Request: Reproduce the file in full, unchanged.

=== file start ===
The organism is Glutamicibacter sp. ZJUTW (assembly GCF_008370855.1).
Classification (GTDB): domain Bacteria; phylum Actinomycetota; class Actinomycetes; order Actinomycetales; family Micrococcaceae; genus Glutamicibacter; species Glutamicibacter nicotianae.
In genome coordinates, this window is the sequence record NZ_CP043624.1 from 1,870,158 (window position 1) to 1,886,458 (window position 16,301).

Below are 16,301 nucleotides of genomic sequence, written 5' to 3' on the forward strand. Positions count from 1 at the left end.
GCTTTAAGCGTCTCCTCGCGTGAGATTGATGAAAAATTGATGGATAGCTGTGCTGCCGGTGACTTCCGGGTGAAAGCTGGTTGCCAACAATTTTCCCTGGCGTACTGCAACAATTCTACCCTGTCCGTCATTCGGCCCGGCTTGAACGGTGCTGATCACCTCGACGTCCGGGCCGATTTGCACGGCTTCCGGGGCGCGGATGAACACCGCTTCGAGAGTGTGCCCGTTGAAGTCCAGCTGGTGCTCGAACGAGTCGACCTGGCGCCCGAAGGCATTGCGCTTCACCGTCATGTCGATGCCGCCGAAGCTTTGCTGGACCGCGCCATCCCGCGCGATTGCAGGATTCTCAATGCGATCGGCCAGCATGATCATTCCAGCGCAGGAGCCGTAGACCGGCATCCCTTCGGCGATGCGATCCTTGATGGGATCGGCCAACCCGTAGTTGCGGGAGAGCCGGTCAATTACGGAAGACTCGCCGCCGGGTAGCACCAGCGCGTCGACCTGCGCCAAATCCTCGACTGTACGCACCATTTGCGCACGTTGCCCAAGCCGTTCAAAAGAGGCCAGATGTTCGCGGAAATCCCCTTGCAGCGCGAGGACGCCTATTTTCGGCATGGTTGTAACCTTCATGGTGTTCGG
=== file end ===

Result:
The organism is Glutamicibacter sp. ZJUTW (assembly GCF_008370855.1).
Classification (GTDB): domain Bacteria; phylum Actinomycetota; class Actinomycetes; order Actinomycetales; family Micrococcaceae; genus Glutamicibacter; species Glutamicibacter nicotianae.
In genome coordinates, this window is the sequence record NZ_CP043624.1 from 1,870,158 (window position 1) to 1,886,458 (window position 16,301).

Below are 16,301 nucleotides of genomic sequence, written 5' to 3' on the forward strand. Positions count from 1 at the left end.
GCTTTAAGCGTCTCCTCGCGTGAGATTGATGAAAAATTGATGGATAGCTGTGCTGCCGGTGACTTCCGGGTGAAAGCTGGTTGCCAACAATTTTCCCTGGCGTACTGCAACAATTCTACCCTGTCCGTCATTCGGCCCGGCTTGAACGGTGCTGATCACCTCGACGTCCGGGCCGATTTGCACGGCTTCCGGGGCGCGGATGAACACCGCTTCGAGAGTGTGCCCGTTGAAGTCCAGCTGGTGCTCGAACGAGTCGACCTGGCGCCCGAAGGCATTGCGCTTCACCGTCATGTCGATGCCGCCGAAGCTTTGCTGGACCGCGCCATCCCGCGCGATTGCAGGATTCTCAATGCGATCGGCCAGCATGATCATTCCAGCGCAGGAGCCGTAGACCGGCATCCCTTCGGCGATGCGATCCTTGATGGGATCGGCCAACCCGTAGTTGCGGGAGAGCCGGTCAATTACGGAAGACTCGCCGCCGGGTAGCACCAGCGCGTCGACCTGCGCCAAATCCTCGACTGTACGCACCATTTGCGCACGTTGCCCAAGCCGTTCAAAAGAGGCCAGATGTTCGCGGAAATCCCCTTGCAGCGCGAGGACGCCTATTTTCGGCATGGTTGTAACCTTCATGGTGTTCGG